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STAINED book cover

Sarah, a teen with a port-wine stain and body image issues, is abducted, and must find a way to rescue herself.

“Powerful. I raced through it, wanting to know if Sarah would find a way to escape both her captor and her self-doubts. A real nail-biter!“
- April Henry, NY Times bestselling author of The Girl Who Was Supposed to Die

SCARS book cover

Kendra must face her past and stop hurting herself--before it's too late.

Awards: #1 in the Top 10 ALA Quick Picks, ALA's Rainbow List, a Governor General Literary Award Finalist, Staff Pick for Teaching Tolerance.

Yes, it's my own arm on the cover of SCARS.

HUNTED book cover

Caitlyn, a telepath in a world where having any paranormal power at all can kill her, must decide between saving herself or saving the world.

Awards: A finalist for the Monica Hughes Award for Science Fiction and Fantasy, and the Ruth and Sylvia Schwartz Award.

PARALLEL VISIONS book cover

Kate sees visions of the future--but only when she has an asthma attack. When she "sees" her sister being beaten, and a schoolmate killing herself, Kate must trigger more attacks--but that could kill her.

Awards: 2013 Gold Winner, Wise Bear Digital Awards, YA Paranormal category.

STAINED book cover

Sarah, a teen with a port-wine stain and body image issues, is abducted, and must find a way to rescue herself.

“Powerful. I raced through it, wanting to know if Sarah would find a way to escape both her captor and her self-doubts. A real nail-biter!“
- April Henry, NY Times bestselling author of The Girl Who Was Supposed to Die

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5 Tips on Using Details: Use Details to Bring Your Story to Life

by Cheryl Rainfield, 2003

The right details can make your characters and settings seem more real, more alive, even more interesting. But loading your story down with detail can put your reader to sleep.

How do you decide what details to use and when? Here are some tips to help you:

  1. Use details that will stand out to the reader, or that describe an object, setting, or person in a specific way. Try to pick details that will stay with the reader. For instance, maybe your character notices that her friend's lipstick is on crooked, or that her hand is trembling.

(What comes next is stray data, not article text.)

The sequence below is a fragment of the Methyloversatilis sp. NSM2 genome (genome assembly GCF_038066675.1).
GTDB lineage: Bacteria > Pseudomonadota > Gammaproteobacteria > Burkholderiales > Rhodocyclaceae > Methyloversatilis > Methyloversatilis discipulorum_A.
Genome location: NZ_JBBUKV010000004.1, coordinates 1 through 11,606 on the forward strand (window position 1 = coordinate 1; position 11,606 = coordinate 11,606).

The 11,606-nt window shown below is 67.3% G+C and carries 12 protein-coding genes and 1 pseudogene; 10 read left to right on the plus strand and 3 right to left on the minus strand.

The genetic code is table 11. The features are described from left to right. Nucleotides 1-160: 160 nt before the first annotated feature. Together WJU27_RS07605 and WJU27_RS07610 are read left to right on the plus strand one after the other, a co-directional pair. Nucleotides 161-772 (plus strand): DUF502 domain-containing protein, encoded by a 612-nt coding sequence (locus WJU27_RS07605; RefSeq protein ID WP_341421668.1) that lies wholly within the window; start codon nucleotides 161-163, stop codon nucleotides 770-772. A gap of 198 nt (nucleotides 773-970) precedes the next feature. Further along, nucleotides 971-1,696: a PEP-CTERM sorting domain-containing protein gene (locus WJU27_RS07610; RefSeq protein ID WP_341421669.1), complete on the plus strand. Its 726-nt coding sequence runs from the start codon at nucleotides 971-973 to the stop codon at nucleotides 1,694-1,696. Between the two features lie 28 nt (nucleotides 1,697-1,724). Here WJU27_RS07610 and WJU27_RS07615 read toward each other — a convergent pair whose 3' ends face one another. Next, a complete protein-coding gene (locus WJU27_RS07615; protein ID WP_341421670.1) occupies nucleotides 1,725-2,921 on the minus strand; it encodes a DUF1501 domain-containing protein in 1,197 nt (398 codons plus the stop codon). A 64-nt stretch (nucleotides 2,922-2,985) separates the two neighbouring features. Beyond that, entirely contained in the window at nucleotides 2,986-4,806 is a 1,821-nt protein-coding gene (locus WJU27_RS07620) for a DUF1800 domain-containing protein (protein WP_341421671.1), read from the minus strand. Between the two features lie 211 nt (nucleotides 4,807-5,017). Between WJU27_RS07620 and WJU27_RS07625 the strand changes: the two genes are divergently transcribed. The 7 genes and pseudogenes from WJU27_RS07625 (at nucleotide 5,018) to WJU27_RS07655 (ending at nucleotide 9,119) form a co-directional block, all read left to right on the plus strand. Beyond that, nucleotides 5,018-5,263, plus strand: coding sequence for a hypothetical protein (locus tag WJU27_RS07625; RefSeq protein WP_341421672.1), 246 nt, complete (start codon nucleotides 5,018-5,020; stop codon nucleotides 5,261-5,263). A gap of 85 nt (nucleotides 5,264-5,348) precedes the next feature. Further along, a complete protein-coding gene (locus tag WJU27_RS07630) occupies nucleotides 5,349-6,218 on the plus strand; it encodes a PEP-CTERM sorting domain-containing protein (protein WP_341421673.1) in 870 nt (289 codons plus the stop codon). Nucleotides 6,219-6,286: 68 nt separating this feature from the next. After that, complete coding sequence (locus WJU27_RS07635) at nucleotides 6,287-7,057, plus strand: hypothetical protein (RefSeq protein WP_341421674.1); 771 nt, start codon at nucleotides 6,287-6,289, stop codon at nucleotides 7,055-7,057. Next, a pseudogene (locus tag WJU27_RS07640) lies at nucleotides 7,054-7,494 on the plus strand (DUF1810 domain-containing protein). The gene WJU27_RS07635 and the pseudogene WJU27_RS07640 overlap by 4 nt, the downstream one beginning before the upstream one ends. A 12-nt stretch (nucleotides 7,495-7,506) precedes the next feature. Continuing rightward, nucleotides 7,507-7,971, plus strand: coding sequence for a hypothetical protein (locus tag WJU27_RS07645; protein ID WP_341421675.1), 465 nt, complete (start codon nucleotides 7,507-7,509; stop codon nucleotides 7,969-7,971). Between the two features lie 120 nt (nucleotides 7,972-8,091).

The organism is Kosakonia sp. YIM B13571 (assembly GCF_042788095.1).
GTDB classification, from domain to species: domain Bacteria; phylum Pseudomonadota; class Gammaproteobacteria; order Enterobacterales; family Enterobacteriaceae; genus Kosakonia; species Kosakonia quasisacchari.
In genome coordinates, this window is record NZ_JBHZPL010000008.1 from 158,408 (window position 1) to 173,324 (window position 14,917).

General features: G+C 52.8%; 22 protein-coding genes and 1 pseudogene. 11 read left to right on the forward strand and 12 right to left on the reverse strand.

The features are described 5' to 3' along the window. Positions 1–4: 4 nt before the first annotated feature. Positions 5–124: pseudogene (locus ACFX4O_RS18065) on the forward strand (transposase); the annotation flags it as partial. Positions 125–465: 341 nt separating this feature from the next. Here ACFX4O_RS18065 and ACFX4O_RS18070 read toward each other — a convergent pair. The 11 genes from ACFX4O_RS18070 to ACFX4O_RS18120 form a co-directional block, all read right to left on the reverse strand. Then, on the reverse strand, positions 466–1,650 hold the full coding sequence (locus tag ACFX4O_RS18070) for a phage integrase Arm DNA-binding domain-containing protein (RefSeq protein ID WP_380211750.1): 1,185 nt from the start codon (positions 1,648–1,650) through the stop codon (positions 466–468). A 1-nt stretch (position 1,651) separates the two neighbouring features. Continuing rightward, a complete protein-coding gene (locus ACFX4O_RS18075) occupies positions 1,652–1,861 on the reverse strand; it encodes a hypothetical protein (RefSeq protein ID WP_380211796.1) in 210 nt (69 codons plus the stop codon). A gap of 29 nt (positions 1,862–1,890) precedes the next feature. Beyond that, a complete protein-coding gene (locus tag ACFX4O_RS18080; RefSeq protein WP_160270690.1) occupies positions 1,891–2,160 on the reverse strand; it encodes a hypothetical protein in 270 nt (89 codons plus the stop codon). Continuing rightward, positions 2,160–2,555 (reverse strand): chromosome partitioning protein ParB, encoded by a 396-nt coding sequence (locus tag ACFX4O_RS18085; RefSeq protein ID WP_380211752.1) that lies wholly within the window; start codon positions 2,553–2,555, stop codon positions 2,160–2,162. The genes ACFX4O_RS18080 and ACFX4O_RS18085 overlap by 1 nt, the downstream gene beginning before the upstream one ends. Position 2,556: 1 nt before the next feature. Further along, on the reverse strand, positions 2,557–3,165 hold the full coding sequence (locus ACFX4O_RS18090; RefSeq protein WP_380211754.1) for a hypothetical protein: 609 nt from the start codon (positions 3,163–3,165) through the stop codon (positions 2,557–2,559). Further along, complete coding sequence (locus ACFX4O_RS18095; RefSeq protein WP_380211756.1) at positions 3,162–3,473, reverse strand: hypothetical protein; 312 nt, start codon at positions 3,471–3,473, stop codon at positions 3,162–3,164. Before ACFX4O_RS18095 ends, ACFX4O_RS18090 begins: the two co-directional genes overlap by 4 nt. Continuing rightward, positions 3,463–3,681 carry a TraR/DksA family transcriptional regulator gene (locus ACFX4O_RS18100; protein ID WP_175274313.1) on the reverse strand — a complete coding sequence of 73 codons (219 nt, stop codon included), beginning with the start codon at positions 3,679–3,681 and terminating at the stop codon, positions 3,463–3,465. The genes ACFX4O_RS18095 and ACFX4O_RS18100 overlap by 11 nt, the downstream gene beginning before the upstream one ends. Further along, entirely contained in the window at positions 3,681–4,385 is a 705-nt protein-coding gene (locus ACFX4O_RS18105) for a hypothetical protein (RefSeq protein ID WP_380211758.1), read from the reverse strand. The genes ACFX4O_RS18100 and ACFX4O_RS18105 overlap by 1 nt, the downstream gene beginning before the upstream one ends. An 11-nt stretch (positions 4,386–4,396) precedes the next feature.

2. Use details to show emotion. Think of how your viewpoint character is feeling at the time, and then choose details that fit that emotion. For instance, if your character is feeling depressed, she might only see the grey of the pavement, or the cold of the day, rather than the flower blooming in a garden near her or a bird singing from a tree.

  3. Use details that will make your story seem believable. Details that are accurate, that show the writer knows the subject, can give the story credibility and can keep the reader in the world of the story.

  4. Use details that rely on all of your senses; don't just use details that rely on sight. Incorporating details that are described by touch, taste, sound, and smell, as well as sight, gives your writing a richer flavour and makes your writing stronger. You can also incorporate the lack of a sense as a powerful story detail—the lack of sound or smell or sight can evoke strong emotion.

  5. Use details to bring the reader more into the story. Instead of saying "It was a stormy night," show the rain pounding on the pavement and pinging against the windows, let the reader feel the air gusting through the streets, let them see how dark the sky is, how the air smells.
Details can be effective in making your story more vivid, believable, and gripping. But use them sparingly—don't dump in details for everything your character sees and hears, or pile detail upon detail about the same thing (unless you're going for that effect in a paragraph). Too many details clumped together can make boring reading, and slow the story down. But try to use enough details so that the reader feels like they are a part of the story, and that the story is real.

Look over your manuscript and see whether there are areas you can add in details to make something general become specific or more vivid in the reader's mind. A few details might just be the missing component you need to bring your story to life.

©Cheryl Rainfield, 2003

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